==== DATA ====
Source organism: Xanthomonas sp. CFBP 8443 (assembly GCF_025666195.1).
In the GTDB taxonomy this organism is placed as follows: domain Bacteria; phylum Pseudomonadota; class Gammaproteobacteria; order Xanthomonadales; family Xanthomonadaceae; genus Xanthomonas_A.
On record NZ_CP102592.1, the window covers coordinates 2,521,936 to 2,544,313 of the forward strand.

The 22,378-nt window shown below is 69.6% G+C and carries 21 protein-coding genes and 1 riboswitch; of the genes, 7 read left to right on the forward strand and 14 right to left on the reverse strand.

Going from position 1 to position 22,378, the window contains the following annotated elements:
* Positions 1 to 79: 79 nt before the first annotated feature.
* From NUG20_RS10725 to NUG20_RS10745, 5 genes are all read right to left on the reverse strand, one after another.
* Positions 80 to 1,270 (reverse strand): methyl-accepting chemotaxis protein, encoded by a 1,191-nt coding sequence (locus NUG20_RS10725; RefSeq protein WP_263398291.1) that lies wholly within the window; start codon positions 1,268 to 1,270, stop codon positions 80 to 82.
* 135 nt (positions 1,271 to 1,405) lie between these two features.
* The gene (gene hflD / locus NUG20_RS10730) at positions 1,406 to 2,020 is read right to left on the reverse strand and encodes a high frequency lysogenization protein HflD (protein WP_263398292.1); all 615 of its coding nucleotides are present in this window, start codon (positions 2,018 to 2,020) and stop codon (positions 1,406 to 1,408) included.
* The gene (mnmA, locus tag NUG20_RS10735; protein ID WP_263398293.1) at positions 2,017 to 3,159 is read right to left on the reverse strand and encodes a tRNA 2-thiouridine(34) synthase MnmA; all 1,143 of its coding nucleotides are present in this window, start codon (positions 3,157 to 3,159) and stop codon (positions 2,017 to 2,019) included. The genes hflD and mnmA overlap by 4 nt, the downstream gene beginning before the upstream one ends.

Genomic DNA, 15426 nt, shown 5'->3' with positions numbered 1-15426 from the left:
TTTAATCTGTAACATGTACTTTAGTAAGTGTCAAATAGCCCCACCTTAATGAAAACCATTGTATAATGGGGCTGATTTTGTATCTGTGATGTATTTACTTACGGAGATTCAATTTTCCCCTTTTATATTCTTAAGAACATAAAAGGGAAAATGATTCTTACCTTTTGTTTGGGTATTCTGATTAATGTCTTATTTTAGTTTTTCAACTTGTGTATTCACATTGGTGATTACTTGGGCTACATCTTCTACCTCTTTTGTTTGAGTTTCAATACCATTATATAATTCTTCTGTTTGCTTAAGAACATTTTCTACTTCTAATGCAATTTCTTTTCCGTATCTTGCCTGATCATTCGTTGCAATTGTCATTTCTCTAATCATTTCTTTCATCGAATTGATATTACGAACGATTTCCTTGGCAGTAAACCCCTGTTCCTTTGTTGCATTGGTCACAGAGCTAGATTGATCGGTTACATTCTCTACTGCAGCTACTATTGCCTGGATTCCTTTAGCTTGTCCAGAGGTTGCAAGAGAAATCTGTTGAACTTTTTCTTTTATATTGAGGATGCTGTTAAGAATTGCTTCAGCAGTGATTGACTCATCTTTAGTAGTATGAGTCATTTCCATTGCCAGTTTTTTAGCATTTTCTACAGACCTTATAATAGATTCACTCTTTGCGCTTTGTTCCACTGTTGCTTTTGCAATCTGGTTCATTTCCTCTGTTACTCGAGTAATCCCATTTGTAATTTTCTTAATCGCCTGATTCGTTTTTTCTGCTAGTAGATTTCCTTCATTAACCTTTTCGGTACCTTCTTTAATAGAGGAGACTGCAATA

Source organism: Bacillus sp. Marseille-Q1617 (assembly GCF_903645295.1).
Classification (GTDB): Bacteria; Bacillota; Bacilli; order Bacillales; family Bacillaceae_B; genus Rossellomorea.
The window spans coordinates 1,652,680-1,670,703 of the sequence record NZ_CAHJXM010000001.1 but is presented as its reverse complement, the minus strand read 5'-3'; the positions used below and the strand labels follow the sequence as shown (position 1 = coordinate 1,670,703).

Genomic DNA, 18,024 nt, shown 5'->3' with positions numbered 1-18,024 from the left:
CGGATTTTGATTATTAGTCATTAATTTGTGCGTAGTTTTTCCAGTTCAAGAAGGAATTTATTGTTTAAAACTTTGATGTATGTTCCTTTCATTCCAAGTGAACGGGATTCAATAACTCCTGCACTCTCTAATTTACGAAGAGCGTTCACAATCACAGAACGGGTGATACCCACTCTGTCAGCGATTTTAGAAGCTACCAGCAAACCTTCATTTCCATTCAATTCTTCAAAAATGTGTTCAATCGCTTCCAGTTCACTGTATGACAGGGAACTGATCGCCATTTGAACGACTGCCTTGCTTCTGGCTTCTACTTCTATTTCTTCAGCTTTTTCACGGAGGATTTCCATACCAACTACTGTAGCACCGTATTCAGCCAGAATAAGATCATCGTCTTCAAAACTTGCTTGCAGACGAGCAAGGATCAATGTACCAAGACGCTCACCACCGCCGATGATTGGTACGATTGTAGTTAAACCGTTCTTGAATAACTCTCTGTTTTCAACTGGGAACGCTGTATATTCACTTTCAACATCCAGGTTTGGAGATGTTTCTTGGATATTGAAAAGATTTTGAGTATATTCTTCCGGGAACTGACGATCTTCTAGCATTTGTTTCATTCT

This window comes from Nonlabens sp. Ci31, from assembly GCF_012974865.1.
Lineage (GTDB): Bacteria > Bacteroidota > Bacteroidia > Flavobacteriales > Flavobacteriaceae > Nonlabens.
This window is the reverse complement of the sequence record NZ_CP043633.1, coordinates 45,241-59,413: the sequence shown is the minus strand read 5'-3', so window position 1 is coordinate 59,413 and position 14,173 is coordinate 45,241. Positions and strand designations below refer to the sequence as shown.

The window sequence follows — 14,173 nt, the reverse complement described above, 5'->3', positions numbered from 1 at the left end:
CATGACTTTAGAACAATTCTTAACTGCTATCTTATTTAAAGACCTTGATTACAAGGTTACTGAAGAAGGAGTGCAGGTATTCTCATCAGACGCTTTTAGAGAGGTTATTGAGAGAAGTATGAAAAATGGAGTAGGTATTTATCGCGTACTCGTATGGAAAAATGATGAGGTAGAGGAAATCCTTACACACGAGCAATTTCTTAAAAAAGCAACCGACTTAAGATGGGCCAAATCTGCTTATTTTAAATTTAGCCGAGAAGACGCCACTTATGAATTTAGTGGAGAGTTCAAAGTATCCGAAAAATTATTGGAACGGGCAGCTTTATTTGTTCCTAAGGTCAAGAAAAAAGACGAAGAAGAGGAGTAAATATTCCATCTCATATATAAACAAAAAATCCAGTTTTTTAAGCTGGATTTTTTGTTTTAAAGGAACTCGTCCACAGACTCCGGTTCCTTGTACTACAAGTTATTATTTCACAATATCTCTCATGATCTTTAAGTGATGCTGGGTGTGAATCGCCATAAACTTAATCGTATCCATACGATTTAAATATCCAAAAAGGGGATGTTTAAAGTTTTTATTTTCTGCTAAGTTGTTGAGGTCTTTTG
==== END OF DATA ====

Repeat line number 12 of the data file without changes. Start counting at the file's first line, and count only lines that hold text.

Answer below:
Genomic DNA, 15426 nt, shown 5'->3' with positions numbered 1-15426 from the left: